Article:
I found the whole conversation a bit odd. I suppose our discussions were hampered by the fact that we no longer speak the same language. In Orthodoxy, we have a throw-away line that usually says something to the effect that it is not that Orthodoxy has different answers, but that it asks different questions. I believe this to be true, but it is awfully hard to explain without explicating 2,000 years of church history. And yet, I felt this was exactly the position I was in with my friend. His burning concerns have no real meaning to me any longer. Take for example his beef with "attendance." However one characterizes Orthodox services, the word "attendance" is not a factor. One attends a concert. One attends a class. One attends a lecture. In every case, the attendee is part of an audience. One participates in an Orthodox liturgy.

But this would have been hard to explain to my friend, and would have come across as just more know-it-all triumphalism of which we are sometimes guilty. And I am afraid it comes across that what in print, as well. But the differences are real and substantive. The thing that really frustrated me, however, was my friend's either/or approach to his dilemma--he could either "attend" church or he could "do good." I asked him why he could not do both. In truth, there is no either/or solution. The question is really one of yes/and. He, in turn, was disturbed by my insistence that his anti-communal, individualistic go-it-alone approach was a dead end.

My friend's attitude put me in mind of something Flannery O'Connor once wrote--"The good thing about Protestantism is that it always carries the seeds of its own reversal. It is open at both ends--on one end, to Catholicism, and on the other to unbelief." I sympathized with his frustrations on the limitations of the church he knew--the general churchiness that characterized his worship experience. And having once been there myself, I knew exactly that to which he was speaking. My response that worship did not have to be that way was met with a good bit of incredulity. He could not image anything outside the general context of his experience--Protestant/fundamentalist/evangelical. My concern was with what O'Connor noted--the open end he was tumbled out of was the one which led to unbelief.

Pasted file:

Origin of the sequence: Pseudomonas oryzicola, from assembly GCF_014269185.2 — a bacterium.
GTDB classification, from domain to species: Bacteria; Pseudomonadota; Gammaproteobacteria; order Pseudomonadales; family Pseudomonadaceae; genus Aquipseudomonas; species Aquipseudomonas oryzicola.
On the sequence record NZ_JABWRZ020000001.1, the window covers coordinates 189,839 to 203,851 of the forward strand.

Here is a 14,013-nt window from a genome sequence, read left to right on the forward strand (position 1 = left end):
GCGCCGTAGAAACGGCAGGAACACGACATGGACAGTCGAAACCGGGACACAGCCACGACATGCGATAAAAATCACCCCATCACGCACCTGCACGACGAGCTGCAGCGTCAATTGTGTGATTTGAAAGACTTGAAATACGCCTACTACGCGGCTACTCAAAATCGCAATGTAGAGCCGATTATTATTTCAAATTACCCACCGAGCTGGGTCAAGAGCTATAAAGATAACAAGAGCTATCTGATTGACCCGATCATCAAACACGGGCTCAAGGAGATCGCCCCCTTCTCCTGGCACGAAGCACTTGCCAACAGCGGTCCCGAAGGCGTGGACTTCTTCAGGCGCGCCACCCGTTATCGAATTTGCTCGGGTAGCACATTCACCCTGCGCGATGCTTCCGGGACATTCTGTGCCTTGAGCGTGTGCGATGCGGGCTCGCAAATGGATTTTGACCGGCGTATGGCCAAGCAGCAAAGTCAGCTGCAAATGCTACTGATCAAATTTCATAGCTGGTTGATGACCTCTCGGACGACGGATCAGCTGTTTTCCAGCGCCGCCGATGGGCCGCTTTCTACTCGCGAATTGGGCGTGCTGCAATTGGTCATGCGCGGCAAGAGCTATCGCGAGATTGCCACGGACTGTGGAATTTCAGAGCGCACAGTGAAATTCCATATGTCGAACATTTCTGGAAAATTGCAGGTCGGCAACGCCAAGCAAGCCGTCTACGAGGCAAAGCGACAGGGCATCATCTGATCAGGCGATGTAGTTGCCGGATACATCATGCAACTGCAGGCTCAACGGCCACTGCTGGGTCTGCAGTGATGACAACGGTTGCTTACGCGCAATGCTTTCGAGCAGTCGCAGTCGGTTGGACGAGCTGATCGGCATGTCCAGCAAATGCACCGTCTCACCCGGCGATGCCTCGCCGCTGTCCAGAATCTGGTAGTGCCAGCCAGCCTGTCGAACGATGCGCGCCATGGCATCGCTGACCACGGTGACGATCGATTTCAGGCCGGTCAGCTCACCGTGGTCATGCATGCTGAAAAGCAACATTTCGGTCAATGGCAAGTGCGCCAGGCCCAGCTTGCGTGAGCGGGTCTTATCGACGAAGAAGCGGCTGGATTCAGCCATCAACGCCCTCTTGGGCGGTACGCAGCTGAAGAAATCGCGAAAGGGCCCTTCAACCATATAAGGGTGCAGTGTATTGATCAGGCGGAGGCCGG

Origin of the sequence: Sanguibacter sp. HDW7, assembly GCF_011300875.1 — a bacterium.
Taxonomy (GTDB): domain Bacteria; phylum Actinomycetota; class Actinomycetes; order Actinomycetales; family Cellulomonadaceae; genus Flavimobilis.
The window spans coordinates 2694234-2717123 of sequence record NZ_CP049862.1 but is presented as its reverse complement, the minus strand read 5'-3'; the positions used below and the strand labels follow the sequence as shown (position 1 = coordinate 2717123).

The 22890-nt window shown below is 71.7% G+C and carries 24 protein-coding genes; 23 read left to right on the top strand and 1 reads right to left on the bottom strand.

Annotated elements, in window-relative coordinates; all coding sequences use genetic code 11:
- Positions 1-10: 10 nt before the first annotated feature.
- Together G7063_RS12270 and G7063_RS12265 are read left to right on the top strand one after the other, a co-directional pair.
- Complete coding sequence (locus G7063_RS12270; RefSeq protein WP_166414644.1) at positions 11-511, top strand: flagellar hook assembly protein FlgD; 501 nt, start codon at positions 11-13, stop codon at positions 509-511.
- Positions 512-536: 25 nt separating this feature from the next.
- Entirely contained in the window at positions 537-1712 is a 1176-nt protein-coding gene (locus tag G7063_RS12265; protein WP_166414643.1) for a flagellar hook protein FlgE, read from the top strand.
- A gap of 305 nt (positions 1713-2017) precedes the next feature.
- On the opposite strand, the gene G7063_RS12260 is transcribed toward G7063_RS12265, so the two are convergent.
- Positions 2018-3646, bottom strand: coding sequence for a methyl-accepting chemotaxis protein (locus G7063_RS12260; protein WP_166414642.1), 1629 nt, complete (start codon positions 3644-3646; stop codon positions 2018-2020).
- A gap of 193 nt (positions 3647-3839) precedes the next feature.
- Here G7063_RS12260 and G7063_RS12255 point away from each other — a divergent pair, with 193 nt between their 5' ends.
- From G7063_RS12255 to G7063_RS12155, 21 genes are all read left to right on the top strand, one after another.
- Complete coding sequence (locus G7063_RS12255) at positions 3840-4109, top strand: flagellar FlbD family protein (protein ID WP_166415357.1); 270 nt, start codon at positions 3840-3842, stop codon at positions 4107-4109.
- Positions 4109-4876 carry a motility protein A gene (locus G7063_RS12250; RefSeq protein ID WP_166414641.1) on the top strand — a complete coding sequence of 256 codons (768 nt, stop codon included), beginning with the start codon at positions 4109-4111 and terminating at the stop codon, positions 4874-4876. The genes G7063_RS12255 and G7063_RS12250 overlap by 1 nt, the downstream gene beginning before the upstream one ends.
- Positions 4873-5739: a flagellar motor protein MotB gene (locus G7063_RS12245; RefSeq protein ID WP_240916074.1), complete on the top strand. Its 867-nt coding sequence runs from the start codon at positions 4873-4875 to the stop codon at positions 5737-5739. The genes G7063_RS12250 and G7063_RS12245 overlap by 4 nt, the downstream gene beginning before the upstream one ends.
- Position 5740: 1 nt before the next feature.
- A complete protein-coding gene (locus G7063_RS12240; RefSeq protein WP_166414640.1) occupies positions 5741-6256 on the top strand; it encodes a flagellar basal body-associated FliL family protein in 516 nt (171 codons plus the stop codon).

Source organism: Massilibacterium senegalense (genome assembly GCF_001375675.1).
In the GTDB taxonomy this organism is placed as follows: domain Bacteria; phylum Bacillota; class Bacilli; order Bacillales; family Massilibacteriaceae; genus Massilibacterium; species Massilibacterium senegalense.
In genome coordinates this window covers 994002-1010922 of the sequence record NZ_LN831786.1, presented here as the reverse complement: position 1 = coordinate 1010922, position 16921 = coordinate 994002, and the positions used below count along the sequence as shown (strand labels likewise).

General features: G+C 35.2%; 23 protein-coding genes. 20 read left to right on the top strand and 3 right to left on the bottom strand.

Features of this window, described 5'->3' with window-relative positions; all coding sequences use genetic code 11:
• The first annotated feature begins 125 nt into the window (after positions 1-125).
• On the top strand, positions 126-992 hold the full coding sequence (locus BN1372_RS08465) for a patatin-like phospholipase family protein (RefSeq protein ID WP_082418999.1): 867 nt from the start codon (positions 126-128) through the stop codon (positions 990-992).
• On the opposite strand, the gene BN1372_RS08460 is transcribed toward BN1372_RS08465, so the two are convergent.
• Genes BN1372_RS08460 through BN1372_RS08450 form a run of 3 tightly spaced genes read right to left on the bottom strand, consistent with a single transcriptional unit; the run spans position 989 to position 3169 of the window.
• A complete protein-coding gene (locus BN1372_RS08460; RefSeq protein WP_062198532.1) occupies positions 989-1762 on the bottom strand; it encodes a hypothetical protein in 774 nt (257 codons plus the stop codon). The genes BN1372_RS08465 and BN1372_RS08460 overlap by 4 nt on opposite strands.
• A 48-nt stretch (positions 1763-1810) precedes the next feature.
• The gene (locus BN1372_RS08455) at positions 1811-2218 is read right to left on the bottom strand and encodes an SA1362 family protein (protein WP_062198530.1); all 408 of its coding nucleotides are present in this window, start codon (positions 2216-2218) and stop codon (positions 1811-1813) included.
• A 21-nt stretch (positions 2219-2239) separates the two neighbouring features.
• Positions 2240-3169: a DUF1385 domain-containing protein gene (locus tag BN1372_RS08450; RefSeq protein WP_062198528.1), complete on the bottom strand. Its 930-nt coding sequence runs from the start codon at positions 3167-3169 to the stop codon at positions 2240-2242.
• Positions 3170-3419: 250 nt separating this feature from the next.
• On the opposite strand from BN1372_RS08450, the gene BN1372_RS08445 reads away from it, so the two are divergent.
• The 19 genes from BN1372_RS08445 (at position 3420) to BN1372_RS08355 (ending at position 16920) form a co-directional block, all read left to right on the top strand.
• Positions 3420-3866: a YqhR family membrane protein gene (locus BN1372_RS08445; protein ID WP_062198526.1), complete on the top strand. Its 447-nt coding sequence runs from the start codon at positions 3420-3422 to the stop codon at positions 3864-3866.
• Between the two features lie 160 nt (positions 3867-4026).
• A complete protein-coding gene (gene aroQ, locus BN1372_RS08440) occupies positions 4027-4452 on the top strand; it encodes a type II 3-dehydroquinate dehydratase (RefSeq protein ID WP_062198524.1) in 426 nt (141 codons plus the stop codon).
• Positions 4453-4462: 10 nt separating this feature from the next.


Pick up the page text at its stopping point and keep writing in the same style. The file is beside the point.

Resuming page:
And along the way, he was leaving himself wide open to anything and everything--from the fluffy nothingness of Philip Gulley to the latest hot-shot televangelist. He actually convinced me to read Gulley's If The Church Were Christian. He assured me that it would change my life. The book did, in fact, bring tears to my eyes: first because I could never regain the time I had wasted reading the book, and secondly because a small forest was sacrificed to publish that trash. After that, he wanted me to listen to the latest podcast by David Jeremiah. That is where I drew the line. Like I say, different languages.

The either/or dichotomy is not unique to just Protestantism. I came across the following on a Catholic blog: